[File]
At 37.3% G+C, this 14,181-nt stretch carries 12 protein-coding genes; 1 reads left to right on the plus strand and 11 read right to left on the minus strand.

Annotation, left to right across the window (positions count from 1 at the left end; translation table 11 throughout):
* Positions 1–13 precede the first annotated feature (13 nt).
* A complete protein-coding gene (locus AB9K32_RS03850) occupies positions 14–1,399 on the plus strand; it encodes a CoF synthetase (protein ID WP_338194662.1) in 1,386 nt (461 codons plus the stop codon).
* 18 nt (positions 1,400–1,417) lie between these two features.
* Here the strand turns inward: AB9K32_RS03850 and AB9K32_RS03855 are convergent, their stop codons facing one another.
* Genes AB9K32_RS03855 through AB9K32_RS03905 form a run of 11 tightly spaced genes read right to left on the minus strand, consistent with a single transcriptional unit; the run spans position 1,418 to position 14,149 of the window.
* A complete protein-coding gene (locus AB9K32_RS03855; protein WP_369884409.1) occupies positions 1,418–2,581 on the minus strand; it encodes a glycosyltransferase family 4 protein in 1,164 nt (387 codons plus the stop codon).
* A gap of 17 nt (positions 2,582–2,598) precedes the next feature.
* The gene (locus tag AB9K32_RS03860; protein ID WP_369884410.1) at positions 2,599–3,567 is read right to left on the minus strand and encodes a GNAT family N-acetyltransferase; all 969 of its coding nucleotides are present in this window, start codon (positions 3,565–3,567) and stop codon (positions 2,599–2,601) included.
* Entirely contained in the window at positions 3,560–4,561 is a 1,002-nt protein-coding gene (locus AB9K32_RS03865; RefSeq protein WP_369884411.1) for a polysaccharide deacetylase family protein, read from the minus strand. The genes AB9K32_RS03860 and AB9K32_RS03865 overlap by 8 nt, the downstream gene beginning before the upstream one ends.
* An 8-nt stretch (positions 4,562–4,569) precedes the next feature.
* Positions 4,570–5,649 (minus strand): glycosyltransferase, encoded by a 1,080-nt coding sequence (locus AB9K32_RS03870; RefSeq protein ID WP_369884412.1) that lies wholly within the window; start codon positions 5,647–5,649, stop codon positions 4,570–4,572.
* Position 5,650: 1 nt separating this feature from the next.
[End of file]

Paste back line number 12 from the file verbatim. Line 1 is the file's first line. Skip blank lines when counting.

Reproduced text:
* An 8-nt stretch (positions 4,562–4,569) precedes the next feature.